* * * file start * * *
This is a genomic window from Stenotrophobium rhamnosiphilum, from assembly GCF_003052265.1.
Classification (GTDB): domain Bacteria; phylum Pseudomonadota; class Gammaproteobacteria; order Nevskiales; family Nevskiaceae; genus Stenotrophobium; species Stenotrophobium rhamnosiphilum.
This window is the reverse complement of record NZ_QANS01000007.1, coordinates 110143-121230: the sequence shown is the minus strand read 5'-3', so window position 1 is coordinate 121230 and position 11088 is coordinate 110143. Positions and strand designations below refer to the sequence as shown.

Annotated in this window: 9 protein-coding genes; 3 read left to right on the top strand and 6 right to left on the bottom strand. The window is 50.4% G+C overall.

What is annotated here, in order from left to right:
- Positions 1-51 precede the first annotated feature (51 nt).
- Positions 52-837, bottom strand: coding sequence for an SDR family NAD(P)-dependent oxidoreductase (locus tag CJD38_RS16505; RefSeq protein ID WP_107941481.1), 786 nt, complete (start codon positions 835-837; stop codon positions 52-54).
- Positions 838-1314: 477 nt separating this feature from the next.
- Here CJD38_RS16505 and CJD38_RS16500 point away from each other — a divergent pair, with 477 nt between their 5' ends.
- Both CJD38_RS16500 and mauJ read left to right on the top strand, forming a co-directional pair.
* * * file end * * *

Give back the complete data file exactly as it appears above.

This is a genomic window from Stenotrophobium rhamnosiphilum, from assembly GCF_003052265.1.
Classification (GTDB): domain Bacteria; phylum Pseudomonadota; class Gammaproteobacteria; order Nevskiales; family Nevskiaceae; genus Stenotrophobium; species Stenotrophobium rhamnosiphilum.
This window is the reverse complement of record NZ_QANS01000007.1, coordinates 110143-121230: the sequence shown is the minus strand read 5'-3', so window position 1 is coordinate 121230 and position 11088 is coordinate 110143. Positions and strand designations below refer to the sequence as shown.

Annotated in this window: 9 protein-coding genes; 3 read left to right on the top strand and 6 right to left on the bottom strand. The window is 50.4% G+C overall.

What is annotated here, in order from left to right:
- Positions 1-51 precede the first annotated feature (51 nt).
- Positions 52-837, bottom strand: coding sequence for an SDR family NAD(P)-dependent oxidoreductase (locus tag CJD38_RS16505; RefSeq protein ID WP_107941481.1), 786 nt, complete (start codon positions 835-837; stop codon positions 52-54).
- Positions 838-1314: 477 nt separating this feature from the next.
- Here CJD38_RS16505 and CJD38_RS16500 point away from each other — a divergent pair, with 477 nt between their 5' ends.
- Both CJD38_RS16500 and mauJ read left to right on the top strand, forming a co-directional pair.